History of Hawthorne Cottage
Hawthorne Cottage was designated as a national historic site in 1978 because of its significance both historically and architecturally. It was the Brigus home of Captain Robert Abram (Bob) Bartlett, captain on a number of early Arctic expeditions. Architecturally, the cottage is in the “Picturesque” mode, providing a good example of a gentleman’s modest suburban residence in eastern North America in the 1830s.
Hawthorne Cottage was built in the year 1830 by John Leamon, a local merchant. It was originally built 10km away in Cochrandale. In the winter of 1833-34 the cottage was hauled overland on log rollers to its present location in Brigus.
Although an unusual design for Newfoundland, the cottage is an example of the “Picturesque” architectural style; popular in eastern British North America in the 18th and 19th centuries. This unique architectural style is characterized by harmony of architecture and landscape. The garden setting and ornate veranda of Hawthorne Cottage were standard elements of this type of building. Hawthorne Cottage also incorporates features of Newfoundland vernacular architecture, with a large “linhay” or addition on the rear of the original square structure.
Through the years, Hawthorne Cottage was passed through generations with various conditions of inheritances, leading to William and Mary Bartlett inheriting it with a stipulation that it pass to their son, Robert. After his death in 1946, ownership of the cottage was passed to his sisters Emma and Eleanor, who ran a teahouse across the street.
Hawthorne Cottage was donated to the Canadian people in 1987 by Robert’s nephew, Newfoundland Supreme Court Justice Rupert W. Bartlett. Today, Hawthorne Cottage displays furnishings and personal belongings of the Leamon and Bartlett families, demonstrating the wealth and status of this outport family. Some rooms are dedicated to outlining the famous career led by Captain Bob Bartlett himself.
Captain Robert Abram Bartlett (1875 – 1946)
Between 1885 and 1946, Hawthorne Cottage was the Brigus home of Captain Robert Abram Bartlett, commemorated as a person of national significance as an Arctic navigator and explorer. Bob Bartlett was the son of Captain William J. Bartlett and Mary Jemima (Leamon) Bartlett, granddaughter of the original owner of Hawthorne Cottage.
In 1898, Bob Bartlett sailed north as first mate on Commander Robert Edwin Peary’s flagship the Windward. It was participating in this expedition that sparked Bartlett’s interest in Arctic adventure and that brought him to the attention of Peary. In 1905, when Peary asked Captain Bartlett to command the Roosevelt during his next expedition in search of the North Pole, Bob gladly accepted. By laying out a well-planned and detailed route, Captain Bob made it possible for Peary to make his famous “dash” to the pole on April 7th or 8th, 1909.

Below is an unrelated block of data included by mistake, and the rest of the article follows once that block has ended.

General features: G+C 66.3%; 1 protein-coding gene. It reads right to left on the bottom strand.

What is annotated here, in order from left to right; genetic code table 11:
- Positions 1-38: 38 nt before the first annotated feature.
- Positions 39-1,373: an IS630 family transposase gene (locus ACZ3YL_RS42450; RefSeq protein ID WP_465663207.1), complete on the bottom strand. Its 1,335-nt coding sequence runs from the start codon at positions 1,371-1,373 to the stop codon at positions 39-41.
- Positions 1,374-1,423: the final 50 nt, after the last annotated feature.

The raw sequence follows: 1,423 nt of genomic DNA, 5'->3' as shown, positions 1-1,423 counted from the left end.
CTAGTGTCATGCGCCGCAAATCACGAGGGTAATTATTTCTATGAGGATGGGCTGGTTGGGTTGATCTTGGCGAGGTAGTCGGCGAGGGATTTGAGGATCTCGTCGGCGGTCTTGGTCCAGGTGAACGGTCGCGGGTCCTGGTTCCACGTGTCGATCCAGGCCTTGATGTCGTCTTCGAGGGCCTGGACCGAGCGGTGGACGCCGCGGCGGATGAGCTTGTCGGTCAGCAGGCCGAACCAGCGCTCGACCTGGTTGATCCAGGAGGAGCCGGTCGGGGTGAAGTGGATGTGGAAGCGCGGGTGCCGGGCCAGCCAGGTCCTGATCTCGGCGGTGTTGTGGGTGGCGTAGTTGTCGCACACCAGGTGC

In 1913, after hearing of Bartlett’s victory, the Canadian government hired Captain Bob to command the Karluk on a major scientific expedition to the western Arctic. During this expedition, the Karluk was crushed by ice. Bartlett and an Inuit companion embarked on a difficult 1280km trek across the ice to the coast of Siberia to report the wreck and organise a rescue for the survivors. Although 11 people perished in this incident, historian Thomas Appleton called Bartlett’s performance “the finest feat of leadership in Canadian marine history.”
Between 1926 and 1940, Captain Bartlett undertook 16 Arctic voyages aboard the Effie M. Morrisey on behalf of various American museums, zoos, universities and scientific organisations. Although Bartlett now lived in New York, He would always visit Brigus along his travel routes, and these visits would be social highlights in the tiny community.
During the Second World War, the United States Navy commandeered the services of Captain Bob, his ship and crew for hydrographic work in Hudson Bay and Greenland.
Bartlett died in New York on April 28th, 1946 and was buried in his hometown of Brigus.